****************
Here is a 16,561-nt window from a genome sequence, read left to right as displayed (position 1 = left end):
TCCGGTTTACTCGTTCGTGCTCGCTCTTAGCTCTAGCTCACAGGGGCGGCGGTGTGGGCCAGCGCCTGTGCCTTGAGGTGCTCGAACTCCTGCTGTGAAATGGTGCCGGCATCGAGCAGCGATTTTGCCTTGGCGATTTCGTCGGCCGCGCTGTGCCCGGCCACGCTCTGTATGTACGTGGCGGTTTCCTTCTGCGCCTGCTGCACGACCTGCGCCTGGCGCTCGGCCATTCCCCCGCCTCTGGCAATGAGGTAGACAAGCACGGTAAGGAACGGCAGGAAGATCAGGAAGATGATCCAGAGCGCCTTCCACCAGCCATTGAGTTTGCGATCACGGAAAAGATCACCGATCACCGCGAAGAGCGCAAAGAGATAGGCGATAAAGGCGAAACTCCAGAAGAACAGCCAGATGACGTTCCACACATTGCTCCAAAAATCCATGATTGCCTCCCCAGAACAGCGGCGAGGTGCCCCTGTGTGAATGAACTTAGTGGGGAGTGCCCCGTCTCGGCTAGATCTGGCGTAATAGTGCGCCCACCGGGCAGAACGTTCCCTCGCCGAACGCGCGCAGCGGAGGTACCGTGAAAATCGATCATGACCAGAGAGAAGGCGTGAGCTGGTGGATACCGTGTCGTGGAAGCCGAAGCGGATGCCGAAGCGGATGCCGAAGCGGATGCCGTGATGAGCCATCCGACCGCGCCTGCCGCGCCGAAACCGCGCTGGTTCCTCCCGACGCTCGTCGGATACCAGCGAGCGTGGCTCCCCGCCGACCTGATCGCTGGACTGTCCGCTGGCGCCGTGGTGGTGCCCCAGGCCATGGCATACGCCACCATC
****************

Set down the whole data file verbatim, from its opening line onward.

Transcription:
Here is a 16,561-nt window from a genome sequence, read left to right as displayed (position 1 = left end):
TCCGGTTTACTCGTTCGTGCTCGCTCTTAGCTCTAGCTCACAGGGGCGGCGGTGTGGGCCAGCGCCTGTGCCTTGAGGTGCTCGAACTCCTGCTGTGAAATGGTGCCGGCATCGAGCAGCGATTTTGCCTTGGCGATTTCGTCGGCCGCGCTGTGCCCGGCCACGCTCTGTATGTACGTGGCGGTTTCCTTCTGCGCCTGCTGCACGACCTGCGCCTGGCGCTCGGCCATTCCCCCGCCTCTGGCAATGAGGTAGACAAGCACGGTAAGGAACGGCAGGAAGATCAGGAAGATGATCCAGAGCGCCTTCCACCAGCCATTGAGTTTGCGATCACGGAAAAGATCACCGATCACCGCGAAGAGCGCAAAGAGATAGGCGATAAAGGCGAAACTCCAGAAGAACAGCCAGATGACGTTCCACACATTGCTCCAAAAATCCATGATTGCCTCCCCAGAACAGCGGCGAGGTGCCCCTGTGTGAATGAACTTAGTGGGGAGTGCCCCGTCTCGGCTAGATCTGGCGTAATAGTGCGCCCACCGGGCAGAACGTTCCCTCGCCGAACGCGCGCAGCGGAGGTACCGTGAAAATCGATCATGACCAGAGAGAAGGCGTGAGCTGGTGGATACCGTGTCGTGGAAGCCGAAGCGGATGCCGAAGCGGATGCCGAAGCGGATGCCGTGATGAGCCATCCGACCGCGCCTGCCGCGCCGAAACCGCGCTGGTTCCTCCCGACGCTCGTCGGATACCAGCGAGCGTGGCTCCCCGCCGACCTGATCGCTGGACTGTCCGCTGGCGCCGTGGTGGTGCCCCAGGCCATGGCATACGCCACCATC